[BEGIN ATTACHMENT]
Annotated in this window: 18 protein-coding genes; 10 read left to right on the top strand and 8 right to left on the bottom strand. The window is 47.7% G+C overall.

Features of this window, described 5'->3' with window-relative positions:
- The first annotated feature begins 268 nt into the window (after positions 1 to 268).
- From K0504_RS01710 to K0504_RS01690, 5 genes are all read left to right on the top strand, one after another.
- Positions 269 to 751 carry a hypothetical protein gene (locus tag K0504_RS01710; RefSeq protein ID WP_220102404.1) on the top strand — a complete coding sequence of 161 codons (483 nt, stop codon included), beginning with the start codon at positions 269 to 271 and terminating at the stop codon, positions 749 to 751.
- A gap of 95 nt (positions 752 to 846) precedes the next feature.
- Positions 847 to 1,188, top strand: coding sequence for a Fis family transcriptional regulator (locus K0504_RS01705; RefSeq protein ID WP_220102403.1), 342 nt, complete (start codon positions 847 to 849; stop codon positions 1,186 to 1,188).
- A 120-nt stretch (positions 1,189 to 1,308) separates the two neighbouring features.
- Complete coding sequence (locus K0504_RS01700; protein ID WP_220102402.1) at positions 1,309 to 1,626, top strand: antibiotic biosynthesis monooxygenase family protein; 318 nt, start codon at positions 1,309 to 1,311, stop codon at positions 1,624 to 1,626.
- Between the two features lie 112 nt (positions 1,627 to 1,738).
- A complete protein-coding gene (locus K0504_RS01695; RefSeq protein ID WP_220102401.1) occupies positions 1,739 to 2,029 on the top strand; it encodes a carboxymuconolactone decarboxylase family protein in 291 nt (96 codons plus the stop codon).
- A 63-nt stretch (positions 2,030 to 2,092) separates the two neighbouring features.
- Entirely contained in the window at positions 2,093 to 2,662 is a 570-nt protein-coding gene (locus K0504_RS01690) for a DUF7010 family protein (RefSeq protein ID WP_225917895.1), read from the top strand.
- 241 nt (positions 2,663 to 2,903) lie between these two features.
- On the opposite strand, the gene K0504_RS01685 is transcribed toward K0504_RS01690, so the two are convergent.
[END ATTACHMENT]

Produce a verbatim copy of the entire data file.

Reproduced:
Annotated in this window: 18 protein-coding genes; 10 read left to right on the top strand and 8 right to left on the bottom strand. The window is 47.7% G+C overall.

Features of this window, described 5'->3' with window-relative positions:
- The first annotated feature begins 268 nt into the window (after positions 1 to 268).
- From K0504_RS01710 to K0504_RS01690, 5 genes are all read left to right on the top strand, one after another.
- Positions 269 to 751 carry a hypothetical protein gene (locus tag K0504_RS01710; RefSeq protein ID WP_220102404.1) on the top strand — a complete coding sequence of 161 codons (483 nt, stop codon included), beginning with the start codon at positions 269 to 271 and terminating at the stop codon, positions 749 to 751.
- A gap of 95 nt (positions 752 to 846) precedes the next feature.
- Positions 847 to 1,188, top strand: coding sequence for a Fis family transcriptional regulator (locus K0504_RS01705; RefSeq protein ID WP_220102403.1), 342 nt, complete (start codon positions 847 to 849; stop codon positions 1,186 to 1,188).
- A 120-nt stretch (positions 1,189 to 1,308) separates the two neighbouring features.
- Complete coding sequence (locus K0504_RS01700; protein ID WP_220102402.1) at positions 1,309 to 1,626, top strand: antibiotic biosynthesis monooxygenase family protein; 318 nt, start codon at positions 1,309 to 1,311, stop codon at positions 1,624 to 1,626.
- Between the two features lie 112 nt (positions 1,627 to 1,738).
- A complete protein-coding gene (locus K0504_RS01695; RefSeq protein ID WP_220102401.1) occupies positions 1,739 to 2,029 on the top strand; it encodes a carboxymuconolactone decarboxylase family protein in 291 nt (96 codons plus the stop codon).
- A 63-nt stretch (positions 2,030 to 2,092) separates the two neighbouring features.
- Entirely contained in the window at positions 2,093 to 2,662 is a 570-nt protein-coding gene (locus K0504_RS01690) for a DUF7010 family protein (RefSeq protein ID WP_225917895.1), read from the top strand.
- 241 nt (positions 2,663 to 2,903) lie between these two features.
- On the opposite strand, the gene K0504_RS01685 is transcribed toward K0504_RS01690, so the two are convergent.